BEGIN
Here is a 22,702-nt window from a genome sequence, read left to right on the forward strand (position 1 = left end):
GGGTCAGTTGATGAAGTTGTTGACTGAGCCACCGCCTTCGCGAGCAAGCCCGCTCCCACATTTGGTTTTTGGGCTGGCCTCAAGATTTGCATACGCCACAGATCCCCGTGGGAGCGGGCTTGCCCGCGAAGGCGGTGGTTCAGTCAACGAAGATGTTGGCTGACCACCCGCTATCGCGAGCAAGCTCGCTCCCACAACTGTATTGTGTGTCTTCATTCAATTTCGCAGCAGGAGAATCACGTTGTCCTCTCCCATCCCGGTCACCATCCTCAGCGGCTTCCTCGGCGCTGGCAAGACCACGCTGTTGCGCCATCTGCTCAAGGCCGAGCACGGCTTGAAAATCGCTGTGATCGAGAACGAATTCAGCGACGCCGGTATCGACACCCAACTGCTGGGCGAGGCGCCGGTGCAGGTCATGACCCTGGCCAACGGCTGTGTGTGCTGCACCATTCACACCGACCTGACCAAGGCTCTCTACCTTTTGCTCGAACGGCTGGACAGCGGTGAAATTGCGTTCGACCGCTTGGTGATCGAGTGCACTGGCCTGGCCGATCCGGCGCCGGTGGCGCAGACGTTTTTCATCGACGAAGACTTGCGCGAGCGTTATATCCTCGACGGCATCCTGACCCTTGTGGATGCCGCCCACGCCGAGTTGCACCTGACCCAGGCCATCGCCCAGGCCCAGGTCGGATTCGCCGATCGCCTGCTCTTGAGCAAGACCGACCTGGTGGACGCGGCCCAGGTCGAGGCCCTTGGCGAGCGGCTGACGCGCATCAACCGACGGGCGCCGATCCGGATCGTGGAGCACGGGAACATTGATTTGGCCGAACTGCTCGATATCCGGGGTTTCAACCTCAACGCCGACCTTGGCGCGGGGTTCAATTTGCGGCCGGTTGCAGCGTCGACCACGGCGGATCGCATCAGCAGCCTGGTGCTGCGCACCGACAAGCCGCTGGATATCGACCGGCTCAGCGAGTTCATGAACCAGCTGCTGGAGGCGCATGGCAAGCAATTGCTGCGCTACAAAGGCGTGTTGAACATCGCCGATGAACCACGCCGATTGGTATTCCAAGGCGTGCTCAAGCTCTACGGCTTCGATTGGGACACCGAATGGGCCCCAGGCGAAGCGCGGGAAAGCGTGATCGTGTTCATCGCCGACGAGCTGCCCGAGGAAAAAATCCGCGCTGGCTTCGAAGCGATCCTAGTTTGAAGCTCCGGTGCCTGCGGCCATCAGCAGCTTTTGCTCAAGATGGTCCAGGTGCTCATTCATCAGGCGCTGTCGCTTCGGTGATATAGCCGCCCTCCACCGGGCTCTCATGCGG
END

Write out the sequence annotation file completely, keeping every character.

Here is a 22,702-nt window from a genome sequence, read left to right on the forward strand (position 1 = left end):
GGGTCAGTTGATGAAGTTGTTGACTGAGCCACCGCCTTCGCGAGCAAGCCCGCTCCCACATTTGGTTTTTGGGCTGGCCTCAAGATTTGCATACGCCACAGATCCCCGTGGGAGCGGGCTTGCCCGCGAAGGCGGTGGTTCAGTCAACGAAGATGTTGGCTGACCACCCGCTATCGCGAGCAAGCTCGCTCCCACAACTGTATTGTGTGTCTTCATTCAATTTCGCAGCAGGAGAATCACGTTGTCCTCTCCCATCCCGGTCACCATCCTCAGCGGCTTCCTCGGCGCTGGCAAGACCACGCTGTTGCGCCATCTGCTCAAGGCCGAGCACGGCTTGAAAATCGCTGTGATCGAGAACGAATTCAGCGACGCCGGTATCGACACCCAACTGCTGGGCGAGGCGCCGGTGCAGGTCATGACCCTGGCCAACGGCTGTGTGTGCTGCACCATTCACACCGACCTGACCAAGGCTCTCTACCTTTTGCTCGAACGGCTGGACAGCGGTGAAATTGCGTTCGACCGCTTGGTGATCGAGTGCACTGGCCTGGCCGATCCGGCGCCGGTGGCGCAGACGTTTTTCATCGACGAAGACTTGCGCGAGCGTTATATCCTCGACGGCATCCTGACCCTTGTGGATGCCGCCCACGCCGAGTTGCACCTGACCCAGGCCATCGCCCAGGCCCAGGTCGGATTCGCCGATCGCCTGCTCTTGAGCAAGACCGACCTGGTGGACGCGGCCCAGGTCGAGGCCCTTGGCGAGCGGCTGACGCGCATCAACCGACGGGCGCCGATCCGGATCGTGGAGCACGGGAACATTGATTTGGCCGAACTGCTCGATATCCGGGGTTTCAACCTCAACGCCGACCTTGGCGCGGGGTTCAATTTGCGGCCGGTTGCAGCGTCGACCACGGCGGATCGCATCAGCAGCCTGGTGCTGCGCACCGACAAGCCGCTGGATATCGACCGGCTCAGCGAGTTCATGAACCAGCTGCTGGAGGCGCATGGCAAGCAATTGCTGCGCTACAAAGGCGTGTTGAACATCGCCGATGAACCACGCCGATTGGTATTCCAAGGCGTGCTCAAGCTCTACGGCTTCGATTGGGACACCGAATGGGCCCCAGGCGAAGCGCGGGAAAGCGTGATCGTGTTCATCGCCGACGAGCTGCCCGAGGAAAAAATCCGCGCTGGCTTCGAAGCGATCCTAGTTTGAAGCTCCGGTGCCTGCGGCCATCAGCAGCTTTTGCTCAAGATGGTCCAGGTGCTCATTCATCAGGCGCTGTCGCTTCGGTGATATAGCCGCCCTCCACCGGGCTCTCATGCGG